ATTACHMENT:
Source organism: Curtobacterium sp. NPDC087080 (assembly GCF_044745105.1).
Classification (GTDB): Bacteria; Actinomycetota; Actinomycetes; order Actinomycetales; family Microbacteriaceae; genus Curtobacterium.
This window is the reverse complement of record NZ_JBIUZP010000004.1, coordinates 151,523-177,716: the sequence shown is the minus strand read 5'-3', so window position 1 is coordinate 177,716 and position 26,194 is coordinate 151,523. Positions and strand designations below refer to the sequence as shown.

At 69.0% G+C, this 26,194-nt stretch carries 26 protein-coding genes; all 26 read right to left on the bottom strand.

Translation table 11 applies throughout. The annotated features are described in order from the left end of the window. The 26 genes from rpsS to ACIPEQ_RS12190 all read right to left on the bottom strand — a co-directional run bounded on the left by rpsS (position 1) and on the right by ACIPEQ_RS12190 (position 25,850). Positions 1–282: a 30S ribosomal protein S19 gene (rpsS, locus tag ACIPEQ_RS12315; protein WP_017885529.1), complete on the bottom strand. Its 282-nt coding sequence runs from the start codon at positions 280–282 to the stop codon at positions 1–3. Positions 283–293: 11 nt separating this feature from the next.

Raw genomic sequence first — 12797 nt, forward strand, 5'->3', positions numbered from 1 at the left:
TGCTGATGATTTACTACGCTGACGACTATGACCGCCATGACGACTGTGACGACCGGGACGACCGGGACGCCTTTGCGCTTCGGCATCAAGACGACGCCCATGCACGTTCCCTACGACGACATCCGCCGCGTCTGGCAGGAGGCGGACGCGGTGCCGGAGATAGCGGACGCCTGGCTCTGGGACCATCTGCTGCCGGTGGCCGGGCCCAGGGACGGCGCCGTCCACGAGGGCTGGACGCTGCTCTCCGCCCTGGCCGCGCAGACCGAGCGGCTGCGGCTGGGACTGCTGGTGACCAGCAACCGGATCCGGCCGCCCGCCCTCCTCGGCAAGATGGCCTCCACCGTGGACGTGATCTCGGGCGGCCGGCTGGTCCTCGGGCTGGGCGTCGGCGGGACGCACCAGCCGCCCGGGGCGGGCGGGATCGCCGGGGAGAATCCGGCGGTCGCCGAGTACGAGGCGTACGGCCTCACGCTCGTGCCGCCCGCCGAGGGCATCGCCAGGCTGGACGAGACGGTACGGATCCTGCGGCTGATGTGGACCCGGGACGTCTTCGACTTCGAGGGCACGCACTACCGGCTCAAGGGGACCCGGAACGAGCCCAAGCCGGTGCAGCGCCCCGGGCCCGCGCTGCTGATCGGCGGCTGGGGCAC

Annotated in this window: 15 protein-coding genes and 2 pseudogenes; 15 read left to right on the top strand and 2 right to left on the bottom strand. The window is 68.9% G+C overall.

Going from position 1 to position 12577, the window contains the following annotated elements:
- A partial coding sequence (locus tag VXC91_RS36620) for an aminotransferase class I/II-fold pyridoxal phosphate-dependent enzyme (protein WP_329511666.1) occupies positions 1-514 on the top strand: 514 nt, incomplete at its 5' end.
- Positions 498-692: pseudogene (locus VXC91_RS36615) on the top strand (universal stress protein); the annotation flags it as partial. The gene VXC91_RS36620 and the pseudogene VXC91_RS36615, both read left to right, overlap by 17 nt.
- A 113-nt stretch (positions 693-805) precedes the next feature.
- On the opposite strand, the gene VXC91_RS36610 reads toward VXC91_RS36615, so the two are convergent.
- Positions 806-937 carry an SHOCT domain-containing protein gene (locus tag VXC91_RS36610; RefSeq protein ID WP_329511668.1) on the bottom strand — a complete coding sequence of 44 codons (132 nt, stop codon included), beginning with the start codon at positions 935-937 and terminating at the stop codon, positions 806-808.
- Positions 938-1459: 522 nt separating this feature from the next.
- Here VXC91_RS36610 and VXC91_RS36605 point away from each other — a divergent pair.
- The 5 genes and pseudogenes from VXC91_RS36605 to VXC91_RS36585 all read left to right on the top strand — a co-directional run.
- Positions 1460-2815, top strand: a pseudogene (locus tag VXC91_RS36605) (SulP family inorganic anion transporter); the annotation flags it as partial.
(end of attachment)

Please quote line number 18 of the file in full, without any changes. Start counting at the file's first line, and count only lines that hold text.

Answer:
- Positions 1460-2815, top strand: a pseudogene (locus tag VXC91_RS36605) (SulP family inorganic anion transporter); the annotation flags it as partial.